From the mind of Eisner-winning co-creator and artist of Image Comics’ Chew, Rob Guillory, comes his new creator owned series, Farmhand. It sees Zeke Jenkins move his family back to his hometown. Back home, his dad Jedidiah Jenkins runs the Jenkins farm, but unlike most family farms, Jedidiah grows limbs. Anyone in need of a transplant can come to the Jenkins farm. Zeke is unsure of his father for some reason, but as the issue goes on readers will learn there’s something dark growing in the family farm.
It’s a real treat to read something so original by a single creator. Rob Guillory has done something special with this issue. As both writer and artist he’s crafted a well paced issue that plants its seeds evenly throughout to keep readers interested as well as spooked and amused.
Zeke is an everyman — most readers will be able to relate to him. He wants whats best for his family. His father on the other hand, is one of the creepier characters. Readers aren’t given much on him this issue. This serves to build the tension since what they do get to know is thoroughly unsettling. Some of the best parts of the issue comes from Jedidiah’s fatherly conversations with Zeke, being followed immediately by Jedidiah doing something incredibly evil in private.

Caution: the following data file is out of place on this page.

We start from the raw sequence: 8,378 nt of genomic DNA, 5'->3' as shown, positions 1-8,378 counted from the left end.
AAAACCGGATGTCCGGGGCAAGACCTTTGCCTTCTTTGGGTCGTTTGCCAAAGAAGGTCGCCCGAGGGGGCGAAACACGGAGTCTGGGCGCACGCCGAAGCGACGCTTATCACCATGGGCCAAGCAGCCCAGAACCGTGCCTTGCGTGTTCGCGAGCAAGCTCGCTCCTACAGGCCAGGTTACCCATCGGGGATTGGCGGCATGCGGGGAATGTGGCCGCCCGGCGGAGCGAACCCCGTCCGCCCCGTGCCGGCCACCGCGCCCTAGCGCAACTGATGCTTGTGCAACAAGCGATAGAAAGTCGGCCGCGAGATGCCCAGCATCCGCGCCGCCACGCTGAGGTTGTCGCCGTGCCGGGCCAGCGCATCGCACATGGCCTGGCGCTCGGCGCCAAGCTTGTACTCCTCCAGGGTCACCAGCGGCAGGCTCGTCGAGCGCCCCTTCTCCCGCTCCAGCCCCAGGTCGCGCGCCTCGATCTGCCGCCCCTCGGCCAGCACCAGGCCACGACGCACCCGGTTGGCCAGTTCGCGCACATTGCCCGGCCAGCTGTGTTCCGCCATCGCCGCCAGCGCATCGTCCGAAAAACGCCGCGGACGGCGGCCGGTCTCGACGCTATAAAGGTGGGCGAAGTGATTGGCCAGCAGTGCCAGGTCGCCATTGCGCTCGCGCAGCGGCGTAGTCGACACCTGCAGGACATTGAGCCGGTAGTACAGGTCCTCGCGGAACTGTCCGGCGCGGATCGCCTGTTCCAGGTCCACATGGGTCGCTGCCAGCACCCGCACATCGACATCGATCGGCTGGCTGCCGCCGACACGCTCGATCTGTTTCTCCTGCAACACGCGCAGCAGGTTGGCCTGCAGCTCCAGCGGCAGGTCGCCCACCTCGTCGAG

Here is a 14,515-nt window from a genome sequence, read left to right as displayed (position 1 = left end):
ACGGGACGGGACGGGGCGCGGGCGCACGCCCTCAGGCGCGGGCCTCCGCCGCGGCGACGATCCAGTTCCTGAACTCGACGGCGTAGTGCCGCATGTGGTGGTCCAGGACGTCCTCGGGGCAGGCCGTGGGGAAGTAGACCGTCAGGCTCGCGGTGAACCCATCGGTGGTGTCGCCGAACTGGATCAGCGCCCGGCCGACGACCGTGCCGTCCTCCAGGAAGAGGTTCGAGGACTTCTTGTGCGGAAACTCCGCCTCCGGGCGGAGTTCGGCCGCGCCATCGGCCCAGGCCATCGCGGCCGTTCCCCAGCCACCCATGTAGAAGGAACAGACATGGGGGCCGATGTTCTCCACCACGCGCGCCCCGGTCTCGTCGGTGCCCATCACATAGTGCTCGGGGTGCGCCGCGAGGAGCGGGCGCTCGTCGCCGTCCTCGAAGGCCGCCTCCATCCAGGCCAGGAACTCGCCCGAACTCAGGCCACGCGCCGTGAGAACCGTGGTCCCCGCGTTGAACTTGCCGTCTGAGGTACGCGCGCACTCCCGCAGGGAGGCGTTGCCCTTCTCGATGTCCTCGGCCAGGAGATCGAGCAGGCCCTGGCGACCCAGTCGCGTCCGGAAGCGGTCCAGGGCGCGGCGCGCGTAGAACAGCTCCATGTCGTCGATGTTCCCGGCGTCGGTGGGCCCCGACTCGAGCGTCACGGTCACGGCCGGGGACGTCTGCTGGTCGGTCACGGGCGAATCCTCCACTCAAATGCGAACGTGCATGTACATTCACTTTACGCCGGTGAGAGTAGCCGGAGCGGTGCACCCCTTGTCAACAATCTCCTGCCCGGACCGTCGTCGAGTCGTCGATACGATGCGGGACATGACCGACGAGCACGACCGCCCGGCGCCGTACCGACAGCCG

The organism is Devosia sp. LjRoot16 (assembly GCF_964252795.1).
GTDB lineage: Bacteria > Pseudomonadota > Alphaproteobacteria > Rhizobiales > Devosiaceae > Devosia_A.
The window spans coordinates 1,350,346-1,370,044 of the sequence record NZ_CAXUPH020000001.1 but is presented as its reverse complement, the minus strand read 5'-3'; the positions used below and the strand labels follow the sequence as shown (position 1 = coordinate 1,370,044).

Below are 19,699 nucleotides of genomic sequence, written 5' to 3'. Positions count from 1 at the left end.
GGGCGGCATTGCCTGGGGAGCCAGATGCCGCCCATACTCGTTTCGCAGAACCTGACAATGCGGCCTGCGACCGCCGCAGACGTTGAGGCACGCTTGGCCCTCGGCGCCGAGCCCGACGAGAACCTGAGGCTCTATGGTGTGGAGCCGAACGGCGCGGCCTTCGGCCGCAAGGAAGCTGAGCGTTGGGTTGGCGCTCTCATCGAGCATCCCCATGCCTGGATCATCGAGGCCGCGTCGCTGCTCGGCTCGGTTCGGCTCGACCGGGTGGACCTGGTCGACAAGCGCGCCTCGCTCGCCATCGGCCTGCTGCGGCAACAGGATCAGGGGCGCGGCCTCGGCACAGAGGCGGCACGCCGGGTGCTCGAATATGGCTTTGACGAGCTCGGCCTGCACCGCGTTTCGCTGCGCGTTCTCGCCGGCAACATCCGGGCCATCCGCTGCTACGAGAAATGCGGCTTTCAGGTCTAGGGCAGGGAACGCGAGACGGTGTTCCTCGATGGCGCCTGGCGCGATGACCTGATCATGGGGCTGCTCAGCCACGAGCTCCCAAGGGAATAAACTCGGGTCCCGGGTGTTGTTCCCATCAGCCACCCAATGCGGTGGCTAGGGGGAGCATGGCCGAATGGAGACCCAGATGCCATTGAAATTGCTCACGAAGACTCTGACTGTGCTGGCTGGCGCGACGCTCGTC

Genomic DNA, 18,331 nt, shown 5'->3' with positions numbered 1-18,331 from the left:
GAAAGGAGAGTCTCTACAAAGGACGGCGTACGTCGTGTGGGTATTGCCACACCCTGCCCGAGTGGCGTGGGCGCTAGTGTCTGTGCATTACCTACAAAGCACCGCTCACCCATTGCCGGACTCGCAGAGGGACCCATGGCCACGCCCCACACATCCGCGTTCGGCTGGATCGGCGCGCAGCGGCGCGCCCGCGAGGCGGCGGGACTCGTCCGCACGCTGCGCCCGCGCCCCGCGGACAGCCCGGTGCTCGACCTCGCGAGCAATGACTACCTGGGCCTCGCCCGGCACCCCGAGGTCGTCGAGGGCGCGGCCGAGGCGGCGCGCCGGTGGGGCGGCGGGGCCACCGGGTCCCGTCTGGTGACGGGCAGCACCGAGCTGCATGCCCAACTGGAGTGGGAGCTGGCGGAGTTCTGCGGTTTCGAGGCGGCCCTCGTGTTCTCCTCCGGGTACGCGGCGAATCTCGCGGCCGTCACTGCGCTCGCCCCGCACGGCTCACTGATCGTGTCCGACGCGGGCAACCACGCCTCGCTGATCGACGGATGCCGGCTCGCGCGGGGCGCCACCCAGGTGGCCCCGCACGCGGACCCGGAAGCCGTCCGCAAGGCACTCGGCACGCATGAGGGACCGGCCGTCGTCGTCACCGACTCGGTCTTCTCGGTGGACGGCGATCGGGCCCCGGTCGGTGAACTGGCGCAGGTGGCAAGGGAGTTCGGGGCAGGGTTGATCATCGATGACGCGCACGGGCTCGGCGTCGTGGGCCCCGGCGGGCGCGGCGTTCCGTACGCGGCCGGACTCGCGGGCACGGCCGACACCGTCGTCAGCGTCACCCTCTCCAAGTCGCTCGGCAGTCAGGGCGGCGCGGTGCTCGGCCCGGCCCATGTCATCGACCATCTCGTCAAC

Farmhand blends its tones together quite well. While one page may be more horror-like, another may be more comedic. There’s some thriller too and everything feels very natural together. Guillory says that it has taken him 18 months to create the book, and with such attention to detail readers can see the hard work pay off.
As readers of Chew will know, Guillory’s art style is distinct in today’s field. What’s great about his style is that it lends itself more to comedy since it’s so cartoonish. But this only serves to make the horror aspects all the more unsettling, as the pleasant cartoon turns creepily scary. What little action there is also emphasizes his style, with limbs contorting in unnatural ways.
There isn’t a lot to criticize here. As far as structure goes the issue features a couple double page spreads in a row, and while both work well independently, having them directly next to each other just makes the issue appear shorter.
Beyond that, there really aren’t many flaws. One could argue that the children’s dialogue sounds like an adult writing what he thinks children sound like. On top of this, one drawback of Guillory’s style means that all adults are the same height and all children are the same height. So it can be hard to judge the age of a child until it’s explicitly said, by which point the age is either significantly higher or lower than readers will have estimated.
For readers of comics this is something that can’t be recommended enough. It delivers on all fronts and is guaranteed to grab attention. A brilliant first issue, Farmhand #1 is something for those who want more than the usual comic book caper. An original idea presented for mature readers.